# Source code for solcore.analytic_solar_cells.IV

```import numpy as np
import math
from scipy.optimize import root

from solcore.state import State
from solcore.constants import kb, q, c, h

[docs]def iv_multijunction(solar_cell, options):
""" Calculates the overall IV characteristics of any number of junctions numerically at the requested voltage
points. If photocurrent is not provided, the resultant IV characteristics are purely recombination currents,
otherwise light IVs are returned.

In the end, the soalr_cell object is updated with an "iv" attribute containing a dictionary with:
"IV": (V, I) Calculated IV characteristics
"junction IV": [(V junc 1, I junc 1), (V junc 2, I junc 2), ...]
"Rseries IV": (V, I) Calculated IV characteristics of the series resistance
"coupled IV": For each junction but for the first one, a list with the coupled current coming form the upper junctions.
"Isc", Voc", "P", "FF" and "Eta": In case of mpp = True and light IV.

The sign convention is:
- Photocurrents: Positive.
- Dark Currents: Negative

:param solar_cell: A solar cell object with one or more junctions. The IV of the individual junctions must have been calculated already.
:param kwargs: A dictionary containing, at least, the following elements:
- mpp: (Boolean) If Isc, Voc, FF, Vmpp, Impp and Pmpp must be calculated.
- voltages: Array of voltages in which to calculate the data
- light_iv: (Boolean) if light IV is being calculated
:return: None

"""
output_V = options.voltages
mpp_parameters = options.mpp
light_iv = options.light_iv

Rs = max(solar_cell.R_series, 1e-14)

# The current and junction voltage arrays
num_jun = solar_cell.junctions
tunnel_jun = solar_cell.tunnel_indices
V_junction_array = np.zeros((len(output_V), num_jun))

# The following assumes that all junctions have the currents defined at the same voltages
minimum_J = solar_cell(0).current
for j in range(1, num_jun):
minimum_J = np.where(np.absolute(minimum_J) < np.absolute(solar_cell(j).current), minimum_J,
solar_cell(j).current)

minimum_J = np.sort(minimum_J)

# For each junction, we find the voltage corresponding to each of these currents
temp_V_junction_array = np.zeros((len(minimum_J), num_jun))
for j in range(num_jun):
temp_V_junction_array[:, j] = np.interp(minimum_J, solar_cell(j).current, solar_cell(j).voltage)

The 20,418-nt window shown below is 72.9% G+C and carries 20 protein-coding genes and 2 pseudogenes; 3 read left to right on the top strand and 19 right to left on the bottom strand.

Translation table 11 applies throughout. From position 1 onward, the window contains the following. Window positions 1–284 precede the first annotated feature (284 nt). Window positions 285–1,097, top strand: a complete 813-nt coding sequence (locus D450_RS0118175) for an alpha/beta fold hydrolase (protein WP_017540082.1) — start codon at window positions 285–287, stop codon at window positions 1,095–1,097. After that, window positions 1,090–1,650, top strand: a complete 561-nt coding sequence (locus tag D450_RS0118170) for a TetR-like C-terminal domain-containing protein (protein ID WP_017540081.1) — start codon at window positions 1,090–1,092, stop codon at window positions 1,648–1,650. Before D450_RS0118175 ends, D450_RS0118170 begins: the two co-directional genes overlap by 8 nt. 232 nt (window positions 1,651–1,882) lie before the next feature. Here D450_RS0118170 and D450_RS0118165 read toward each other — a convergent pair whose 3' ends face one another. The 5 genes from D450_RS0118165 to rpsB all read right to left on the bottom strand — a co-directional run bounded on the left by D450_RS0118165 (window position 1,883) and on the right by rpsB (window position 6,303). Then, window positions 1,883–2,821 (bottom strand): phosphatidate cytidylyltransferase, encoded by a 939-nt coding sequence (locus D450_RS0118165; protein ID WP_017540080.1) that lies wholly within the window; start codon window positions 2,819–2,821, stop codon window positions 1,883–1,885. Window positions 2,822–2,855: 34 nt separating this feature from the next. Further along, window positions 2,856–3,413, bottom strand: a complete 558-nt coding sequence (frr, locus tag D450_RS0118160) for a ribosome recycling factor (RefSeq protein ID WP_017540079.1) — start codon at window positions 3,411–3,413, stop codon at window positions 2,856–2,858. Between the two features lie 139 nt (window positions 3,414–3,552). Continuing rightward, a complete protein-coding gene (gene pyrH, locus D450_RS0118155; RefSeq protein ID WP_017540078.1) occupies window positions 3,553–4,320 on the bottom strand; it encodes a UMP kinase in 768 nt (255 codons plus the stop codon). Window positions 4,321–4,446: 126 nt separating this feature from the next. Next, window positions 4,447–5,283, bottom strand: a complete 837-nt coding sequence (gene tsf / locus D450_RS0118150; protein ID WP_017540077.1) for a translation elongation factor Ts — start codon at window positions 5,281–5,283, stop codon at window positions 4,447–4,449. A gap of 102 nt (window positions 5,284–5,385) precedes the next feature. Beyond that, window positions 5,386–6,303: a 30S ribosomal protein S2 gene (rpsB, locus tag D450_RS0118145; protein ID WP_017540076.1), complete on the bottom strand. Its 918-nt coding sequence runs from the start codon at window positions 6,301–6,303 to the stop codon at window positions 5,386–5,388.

# We calculate the total voltage related to the...
# ... series resistance
temp_V_total = Rs * minimum_J

# ... tunnel junctions
for j in tunnel_jun:
temp_V_total -= solar_cell[j].vi(-minimum_J)

# ... and the normal junctions
for j in range(num_jun):
temp_V_total += temp_V_junction_array[:, j]

# Finally, we calculate the current at the requested voltages and the voltages for each junction
output_J = np.interp(output_V, temp_V_total, minimum_J)
for j in range(num_jun):
V_junction_array[:, j] = np.interp(output_V, temp_V_total, temp_V_junction_array[:, j])

coupled_J = []
# First of all, we check if all the junctions are DB or 2D
ok = True
for i in range(num_jun):
ok = ok and solar_cell(i).kind in ['DB', '2D']

if ok:
output_J, V_junction_array, coupled_J = solve_radiative_coupling(solar_cell, options, V_junction_array)
else:
print(
'WARNING: Only "DB" and "2D" junctions (using the DB solver) can use radiative coupling.\nSkipping calculation...')

# Finally, we calculate the solar cell parameters
Isc = None
Voc = None
Pmpp = None
Vmpp = None
Impp = None
FF = None
Eta = None

# If we are calculating the light IV, we also calculate the main parameters: Jsc, Voc, FF, MPP...
if mpp_parameters and light_iv:
VV = output_V
II = -output_J
PP = VV * II
power = options.light_source.power_density
try:
Isc = np.interp(, VV, II)
Voc = np.interp(, -II, VV)
Pmpp = np.max(PP)
idx = np.argmax(PP)
Vmpp = VV[idx]
Impp = II[idx]
FF = Pmpp / (Isc * Voc)
Eta = Pmpp/power

except Exception as err:
print('Error calculating the MPP parameters: {}'.format(err))

solar_cell.iv = State({
"IV": (output_V, -output_J),
"junction IV": [(V_junction_array[:, i], -output_J) for i in range(num_jun)],
"coupled IV": coupled_J,
"Rseries IV": (output_J * Rs, -output_J),
"Isc": Isc,
"Voc": Voc,
"FF": FF,
"Pmpp": Pmpp,
"Vmpp": Vmpp,
"Impp": Impp,
"Eta": Eta
})

""" Calculates the radiative IV curve of a MJ solar cell in the presence of radiative coupling between subcells.